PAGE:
On Tuesday, the entire Mets world watched Johan Santana's spring debut with bated breath. (Or if you were like me and had no viewing options available, you watched your Twitter feed with bated breath.) Santana hadn't pitched since late 2010, felled by the kind of shoulder injury that has killed many other careers. Everyone knows the Mets' chances this season hinge on his left arm, and no one pretends otherwise. And when I say "chances," I don't mean "competing for a playoff spot" as much as I mean "being watchable."
You had to be encouraged by what you saw. Santana threw two scoreless innings and didn't labor all that much in doing so. His velocity sat mostly in the high 80s, and you would expect those numbers to increase a tick or two by the end of the spring training. Yadier Molina, who has no vested interest in making Santana feel better about himself, thought his changeup was of vintage strength.
It would be foolish and premature to read anything into anyone's first spring start, and the real test will be how Santana feels in the next few days, particularly when it's his day to throw. And yet, there is just something about seeing Santana back on the mound that is reassuring. Because you know that once he gets up there, it will take a forklift or a grenade to get him off.
If there is an indelible image of Santana in a Mets uniform, it is him on the mound for game 161 in 2008. Even if you lived through that time, it's hard to express in words the sense of doom that hung over the team then, the dread of the inevitable, with everyone--fans, press, even the team itself--thinking This is going to happen again, isn't it?
As we all know, yes, "it" happened two years in a row. I'm uncomfortable with calling 2008 a collapse, especially compared to 2007. Let's just say that for two straight seasons, the Mets missed out on the playoffs, and haven't been heard from competitively since.
But still, that game 161. I was there. I didn't really want to be at Shea, but I had tickets and the thought of wasting them hurt my wallet. I went out of obligation, some small part of me hoping the Mets would lose and remove all hope so I could get on with the rest of my life. Everyone else in attendance felt the same way. You could just feel it. When 40,000+ people are in one place and they're all in the same miserable state of mind, their emotions become almost visible.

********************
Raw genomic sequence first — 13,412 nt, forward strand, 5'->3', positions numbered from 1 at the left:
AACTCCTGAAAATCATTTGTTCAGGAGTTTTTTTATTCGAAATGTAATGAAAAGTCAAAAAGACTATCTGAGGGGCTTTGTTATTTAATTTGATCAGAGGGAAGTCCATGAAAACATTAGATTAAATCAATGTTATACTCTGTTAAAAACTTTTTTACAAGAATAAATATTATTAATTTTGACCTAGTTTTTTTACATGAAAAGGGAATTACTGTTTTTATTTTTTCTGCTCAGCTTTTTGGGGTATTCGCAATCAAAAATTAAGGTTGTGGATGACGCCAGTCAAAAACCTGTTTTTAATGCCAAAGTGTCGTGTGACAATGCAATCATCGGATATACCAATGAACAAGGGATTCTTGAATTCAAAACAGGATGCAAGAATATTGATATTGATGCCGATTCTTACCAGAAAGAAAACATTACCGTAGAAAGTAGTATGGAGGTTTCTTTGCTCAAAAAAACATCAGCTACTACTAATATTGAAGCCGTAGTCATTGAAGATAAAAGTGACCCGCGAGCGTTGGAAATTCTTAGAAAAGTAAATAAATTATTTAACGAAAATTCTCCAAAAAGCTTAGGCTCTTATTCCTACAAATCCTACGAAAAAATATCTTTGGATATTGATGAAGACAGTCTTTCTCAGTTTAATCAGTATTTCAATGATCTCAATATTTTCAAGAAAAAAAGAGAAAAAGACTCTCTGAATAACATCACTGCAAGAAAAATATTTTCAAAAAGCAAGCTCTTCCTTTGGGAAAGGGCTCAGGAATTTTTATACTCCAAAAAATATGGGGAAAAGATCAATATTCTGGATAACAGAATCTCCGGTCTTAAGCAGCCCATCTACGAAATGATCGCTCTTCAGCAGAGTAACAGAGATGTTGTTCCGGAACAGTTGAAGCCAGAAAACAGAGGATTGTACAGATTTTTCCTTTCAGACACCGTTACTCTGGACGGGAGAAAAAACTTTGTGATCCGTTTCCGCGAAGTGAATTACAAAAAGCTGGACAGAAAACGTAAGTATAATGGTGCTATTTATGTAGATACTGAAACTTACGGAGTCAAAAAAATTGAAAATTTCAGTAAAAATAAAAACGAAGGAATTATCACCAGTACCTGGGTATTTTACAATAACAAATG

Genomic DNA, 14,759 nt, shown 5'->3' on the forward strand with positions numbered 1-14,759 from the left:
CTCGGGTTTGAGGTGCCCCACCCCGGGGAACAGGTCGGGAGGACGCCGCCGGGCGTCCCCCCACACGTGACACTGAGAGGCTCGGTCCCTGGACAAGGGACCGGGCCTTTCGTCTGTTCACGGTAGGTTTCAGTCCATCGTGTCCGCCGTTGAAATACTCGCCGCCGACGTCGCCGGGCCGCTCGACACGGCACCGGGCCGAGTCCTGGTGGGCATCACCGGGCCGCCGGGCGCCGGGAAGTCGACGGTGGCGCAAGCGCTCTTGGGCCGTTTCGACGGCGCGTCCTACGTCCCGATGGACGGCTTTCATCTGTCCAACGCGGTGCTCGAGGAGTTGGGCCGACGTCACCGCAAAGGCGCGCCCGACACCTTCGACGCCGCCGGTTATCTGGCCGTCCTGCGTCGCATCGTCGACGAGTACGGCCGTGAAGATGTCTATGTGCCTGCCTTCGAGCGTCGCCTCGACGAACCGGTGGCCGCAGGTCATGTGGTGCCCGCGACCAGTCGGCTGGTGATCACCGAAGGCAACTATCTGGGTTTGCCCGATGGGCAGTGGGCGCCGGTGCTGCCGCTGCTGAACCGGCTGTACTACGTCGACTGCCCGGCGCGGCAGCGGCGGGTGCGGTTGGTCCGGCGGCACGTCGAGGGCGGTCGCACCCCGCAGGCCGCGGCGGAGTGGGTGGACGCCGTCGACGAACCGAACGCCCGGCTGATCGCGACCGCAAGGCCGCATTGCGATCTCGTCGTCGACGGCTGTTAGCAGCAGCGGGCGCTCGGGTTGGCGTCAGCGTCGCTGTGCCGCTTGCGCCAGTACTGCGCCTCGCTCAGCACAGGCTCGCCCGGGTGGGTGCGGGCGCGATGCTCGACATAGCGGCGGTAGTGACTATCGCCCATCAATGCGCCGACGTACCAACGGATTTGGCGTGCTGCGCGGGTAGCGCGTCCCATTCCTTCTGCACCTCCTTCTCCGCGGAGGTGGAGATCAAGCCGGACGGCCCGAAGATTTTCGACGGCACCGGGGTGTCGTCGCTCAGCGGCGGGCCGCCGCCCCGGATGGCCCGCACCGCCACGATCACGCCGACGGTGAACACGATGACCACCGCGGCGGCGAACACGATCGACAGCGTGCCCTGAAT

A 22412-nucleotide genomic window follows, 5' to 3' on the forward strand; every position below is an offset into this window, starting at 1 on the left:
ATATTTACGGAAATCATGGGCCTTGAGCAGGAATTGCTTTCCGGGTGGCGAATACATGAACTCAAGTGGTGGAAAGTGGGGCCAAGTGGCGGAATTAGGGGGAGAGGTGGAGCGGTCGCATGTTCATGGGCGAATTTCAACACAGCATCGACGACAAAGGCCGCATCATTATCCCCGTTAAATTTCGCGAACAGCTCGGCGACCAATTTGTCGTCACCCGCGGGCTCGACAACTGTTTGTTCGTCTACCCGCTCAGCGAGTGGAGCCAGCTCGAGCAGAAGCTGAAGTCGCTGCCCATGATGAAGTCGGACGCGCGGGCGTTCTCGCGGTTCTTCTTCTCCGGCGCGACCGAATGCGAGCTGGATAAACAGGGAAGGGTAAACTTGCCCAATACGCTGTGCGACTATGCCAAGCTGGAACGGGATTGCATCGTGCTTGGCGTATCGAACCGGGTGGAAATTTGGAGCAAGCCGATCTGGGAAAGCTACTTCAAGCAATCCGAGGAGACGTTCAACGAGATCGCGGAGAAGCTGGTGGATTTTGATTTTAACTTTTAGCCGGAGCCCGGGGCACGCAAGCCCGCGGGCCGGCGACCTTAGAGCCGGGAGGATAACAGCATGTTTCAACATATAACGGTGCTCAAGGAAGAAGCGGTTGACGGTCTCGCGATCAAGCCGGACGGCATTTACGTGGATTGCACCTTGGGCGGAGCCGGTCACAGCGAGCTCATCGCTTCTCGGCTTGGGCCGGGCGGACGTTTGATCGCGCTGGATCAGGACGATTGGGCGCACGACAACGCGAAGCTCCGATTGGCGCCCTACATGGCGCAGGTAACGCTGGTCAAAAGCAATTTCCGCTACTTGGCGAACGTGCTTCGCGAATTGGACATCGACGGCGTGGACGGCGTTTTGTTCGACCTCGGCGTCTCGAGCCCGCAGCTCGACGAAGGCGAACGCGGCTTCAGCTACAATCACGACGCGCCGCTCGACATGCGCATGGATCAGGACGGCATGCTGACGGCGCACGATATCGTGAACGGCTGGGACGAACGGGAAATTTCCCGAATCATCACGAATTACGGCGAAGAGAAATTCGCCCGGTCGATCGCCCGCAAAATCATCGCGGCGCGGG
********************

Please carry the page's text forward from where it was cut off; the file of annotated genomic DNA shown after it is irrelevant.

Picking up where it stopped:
And then, Santana took the mound, and from the moment he threw his first pitch, you could tell they would not lose this game. He would not allow them to. A crowd that had been doornail-dead moments before suddenly gained Herculean strength and confidence. Apart from playoff games, I have never been to a Mets game with that kind of insane energy. It was like Shea was a flaming Viking ship, and Santana was steering it between the icebergs for as long as he could. He went nine innings that day only because that's all they needed. He could have gone twice that and more, I'm sure of it.
Right before the game, I ran into a friend from high school who just happened to be sitting the next section over, someone I hadn't seen in a while. We talked for a little bit, and then the game started, and we were riveted. We didn't speak except to cheer strike outs. We didn't move except to give Santana a standing ovation. And then the game was over, and we said goodbye and went our separate ways. What else was there to say to each other after watching that?
Santana still has a long way to go. To think he can make it through a long, grueling season coming off of a shoulder injury is a lot to ask. And he might never again have the pure "stuff" he once did. But I saw him pitch a complete game shutout on three days' rest with a torn meniscus that nobody knew anything about, and momentarily give hope to fans that had absolutely no reason to have any.
So if you told me Santana will be 75 percent of what he once was, I'd tell you I've seen it, and it's more than enough.